Dr. Brad Berk to Serve Second Term as Medical Center CEO
Monday, April 02, 2012
University President Joel Seligman today announced that Bradford C. Berk, M.D., Ph.D. will serve a second, five-year term as Senior Vice President and CEO of the University of Rochester Medical Center. Berk’s reappointment was approved by the University of Rochester Board of Trustees last month.
"No area of the University faces quite the range of challenges that the Medical Center does today in terms of its budget, structure, technology, response to new demands for alternative forms of health care delivery, and challenges to support of basic and clinical research,” said University President Joel Seligman.
“Brad has assembled a senior leadership team at the Medical Center who, working with him, has done an outstanding job implementing the Medical Center's strategic plan, formally approved by the University Board in 2008, addressing ongoing needs to expand and modernize medical facilities, making difficult budget decisions in our hospitals and School of Medicine and Dentistry and School of Nursing, negotiating more supportive relationships with third party payors and beginning to implement a new and important regional strategy,” he said.
A Record of Achievement
The reappointment demonstrates the University’s confidence in Berk’s leadership at a critical juncture in the Medical Center’s history. As health care reform creates incentives for providers to increase the value, rather than the volume, of the care they provide, URMC has substantially increased its quality and patient safety initiatives. Inspired by his own experiences following a serious spinal cord injury in 2009, Berk has also driven URMC to adopt a rigorous approach to patient- and family-centered care, an effort that is boosting patient satisfaction scores across the health system. In 2011, a record number of clinical programs – four adult and three pediatric specialties – earned Top 50 rankings in U.S. News & World Report.
“Brad Berk has the experience and insight needed to drive the Medical Center’s continued success,” said Edmund Hajim, chairman of the University of Rochester Board of Trustees. “He brings a steady, thoughtful hand to a world that’s changing rapidly. We are delighted to renew his appointment.”
During Berk’s tenure, federal research funding to URMC scientists reached an all-time high, with stimulus funds compounding the rise. The Medical Center also opened a number of new facilities, including the Saunders Research Building which houses URMC’s Clinical and Translational Research Institute and a freestanding URMC Ambulatory Surgery Center at Sawgrass. Later this spring, a four-story addition atop the Wilmot Cancer Center will open, adding 42 new much-needed inpatient beds. Construction will begin this year on a new 237,000-square-foot Golisano Children’s Hospital, the centerpiece of a $100 million fundraising campaign for pediatric facilities and programs. The campaign is the single largest component of the Medical Center’s $650 million The Meliora Challenge, the largest capital campaign in the University of Rochester’s history. Even through the economic downturn, the Medical Center has also maintained excellent financial results, providing vital resources for transformation.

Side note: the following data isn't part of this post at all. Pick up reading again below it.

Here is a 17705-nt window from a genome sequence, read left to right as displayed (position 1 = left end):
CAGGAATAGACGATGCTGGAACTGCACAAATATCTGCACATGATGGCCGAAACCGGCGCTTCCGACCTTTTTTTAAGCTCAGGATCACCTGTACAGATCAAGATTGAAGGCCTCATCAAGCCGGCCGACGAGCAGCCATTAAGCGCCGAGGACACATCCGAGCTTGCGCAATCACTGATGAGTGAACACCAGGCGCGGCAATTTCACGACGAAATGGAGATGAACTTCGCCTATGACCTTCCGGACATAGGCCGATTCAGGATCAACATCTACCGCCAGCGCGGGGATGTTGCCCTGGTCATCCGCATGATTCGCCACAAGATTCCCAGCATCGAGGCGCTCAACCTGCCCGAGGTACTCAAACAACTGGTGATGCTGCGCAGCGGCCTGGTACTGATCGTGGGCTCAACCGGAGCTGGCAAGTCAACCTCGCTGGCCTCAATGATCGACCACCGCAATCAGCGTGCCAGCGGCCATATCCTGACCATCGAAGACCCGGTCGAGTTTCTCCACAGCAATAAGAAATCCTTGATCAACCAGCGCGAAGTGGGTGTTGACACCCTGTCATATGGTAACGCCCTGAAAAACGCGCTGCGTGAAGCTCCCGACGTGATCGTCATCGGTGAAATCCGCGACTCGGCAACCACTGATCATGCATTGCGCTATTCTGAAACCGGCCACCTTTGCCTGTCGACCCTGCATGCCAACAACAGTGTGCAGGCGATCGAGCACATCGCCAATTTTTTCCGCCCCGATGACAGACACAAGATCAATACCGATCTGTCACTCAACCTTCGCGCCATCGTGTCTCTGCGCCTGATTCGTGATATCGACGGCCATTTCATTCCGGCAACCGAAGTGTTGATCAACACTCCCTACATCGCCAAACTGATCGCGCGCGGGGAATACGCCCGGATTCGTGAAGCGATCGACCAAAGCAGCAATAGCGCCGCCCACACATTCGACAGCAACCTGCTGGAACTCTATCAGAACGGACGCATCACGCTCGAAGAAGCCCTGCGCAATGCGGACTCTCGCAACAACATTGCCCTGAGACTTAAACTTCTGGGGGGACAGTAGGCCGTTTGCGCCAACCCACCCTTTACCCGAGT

“Time and again, Brad Berk has proven that he is absolutely the right person to lead the Medical Center through significant changes – both within the organization and in the way health care will be delivered in the future,” said Robert Latella, URMC Board Chair. “That’s why our board wholeheartedly supported his reappointment.”
Planning for the Future
Despite URMC’s impressive performance over the last five years, Berk faces formidable challenges as his leadership team develops its new strategic plan. National health care reform will demand fresh approaches to health care delivery and financing – and poses threats to revenues that have supported the clinical and academic missions. As health care delivery evolves, medical and nursing schools must shift the way they educate and train future clinicians. Federal funding for biomedical research has tightened, making it more difficult for investigators to maintain steady grant support.
Within the next few months, Berk and his team complete a new strategic plan that will serve as a roadmap for the next five years. The plan will prepare URMC for greater quality, cost, and satisfaction transparency and position it to assume risk for populations of patients. It will guide URMC’s regional strategy, create a clinical structure that aligns physicians with hospitals, nursing homes and home care providers, and ensure competitive research and education missions. Implementing this ambitious plan will require intense focus, a fact that has caused Berk to reduce and continue reducing his role in research projects to concentrate more fully on leading as CEO.
“I am excited about URMC’s future because we’ve assembled outstanding teams inspired with a shared vision. In our strategic plan, we will leverage our culture of patient- and family-centered care along with cutting-edge research. Our goal is to become nationally respected for innovation and excellence while providing superb care locally and regionally,” Berk said. “I can’t imagine a more exciting time to be in health care.”